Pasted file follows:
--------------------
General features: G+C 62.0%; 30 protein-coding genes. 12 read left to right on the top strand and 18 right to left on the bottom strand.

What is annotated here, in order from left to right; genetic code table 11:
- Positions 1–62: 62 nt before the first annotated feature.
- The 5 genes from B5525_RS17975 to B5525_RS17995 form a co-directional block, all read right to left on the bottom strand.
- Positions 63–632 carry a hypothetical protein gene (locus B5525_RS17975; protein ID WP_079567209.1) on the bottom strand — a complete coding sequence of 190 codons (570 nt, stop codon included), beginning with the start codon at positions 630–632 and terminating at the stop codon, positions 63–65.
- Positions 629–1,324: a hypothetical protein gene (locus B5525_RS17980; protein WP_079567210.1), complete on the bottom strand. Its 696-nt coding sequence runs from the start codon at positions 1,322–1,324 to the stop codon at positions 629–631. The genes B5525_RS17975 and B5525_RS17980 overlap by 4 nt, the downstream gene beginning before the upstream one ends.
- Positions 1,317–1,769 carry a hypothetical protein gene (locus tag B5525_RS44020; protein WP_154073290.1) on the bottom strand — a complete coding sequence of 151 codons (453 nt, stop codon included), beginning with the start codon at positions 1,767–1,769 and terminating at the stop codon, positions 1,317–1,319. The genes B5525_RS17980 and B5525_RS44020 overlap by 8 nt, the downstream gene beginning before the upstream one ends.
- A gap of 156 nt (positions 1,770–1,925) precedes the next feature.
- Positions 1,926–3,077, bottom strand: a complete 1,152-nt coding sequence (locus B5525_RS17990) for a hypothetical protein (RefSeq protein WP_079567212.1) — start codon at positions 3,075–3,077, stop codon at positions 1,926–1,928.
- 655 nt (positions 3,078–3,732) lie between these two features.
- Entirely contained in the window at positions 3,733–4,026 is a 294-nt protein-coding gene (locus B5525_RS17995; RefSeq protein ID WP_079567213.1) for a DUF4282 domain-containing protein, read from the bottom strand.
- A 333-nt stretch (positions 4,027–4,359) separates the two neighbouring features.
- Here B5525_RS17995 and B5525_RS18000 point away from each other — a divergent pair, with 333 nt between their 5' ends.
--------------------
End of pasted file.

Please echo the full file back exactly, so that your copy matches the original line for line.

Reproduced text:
General features: G+C 62.0%; 30 protein-coding genes. 12 read left to right on the top strand and 18 right to left on the bottom strand.

What is annotated here, in order from left to right; genetic code table 11:
- Positions 1–62: 62 nt before the first annotated feature.
- The 5 genes from B5525_RS17975 to B5525_RS17995 form a co-directional block, all read right to left on the bottom strand.
- Positions 63–632 carry a hypothetical protein gene (locus B5525_RS17975; protein ID WP_079567209.1) on the bottom strand — a complete coding sequence of 190 codons (570 nt, stop codon included), beginning with the start codon at positions 630–632 and terminating at the stop codon, positions 63–65.
- Positions 629–1,324: a hypothetical protein gene (locus B5525_RS17980; protein WP_079567210.1), complete on the bottom strand. Its 696-nt coding sequence runs from the start codon at positions 1,322–1,324 to the stop codon at positions 629–631. The genes B5525_RS17975 and B5525_RS17980 overlap by 4 nt, the downstream gene beginning before the upstream one ends.
- Positions 1,317–1,769 carry a hypothetical protein gene (locus tag B5525_RS44020; protein WP_154073290.1) on the bottom strand — a complete coding sequence of 151 codons (453 nt, stop codon included), beginning with the start codon at positions 1,767–1,769 and terminating at the stop codon, positions 1,317–1,319. The genes B5525_RS17980 and B5525_RS44020 overlap by 8 nt, the downstream gene beginning before the upstream one ends.
- A gap of 156 nt (positions 1,770–1,925) precedes the next feature.
- Positions 1,926–3,077, bottom strand: a complete 1,152-nt coding sequence (locus B5525_RS17990) for a hypothetical protein (RefSeq protein WP_079567212.1) — start codon at positions 3,075–3,077, stop codon at positions 1,926–1,928.
- 655 nt (positions 3,078–3,732) lie between these two features.
- Entirely contained in the window at positions 3,733–4,026 is a 294-nt protein-coding gene (locus B5525_RS17995; RefSeq protein ID WP_079567213.1) for a DUF4282 domain-containing protein, read from the bottom strand.
- A 333-nt stretch (positions 4,027–4,359) separates the two neighbouring features.
- Here B5525_RS17995 and B5525_RS18000 point away from each other — a divergent pair, with 333 nt between their 5' ends.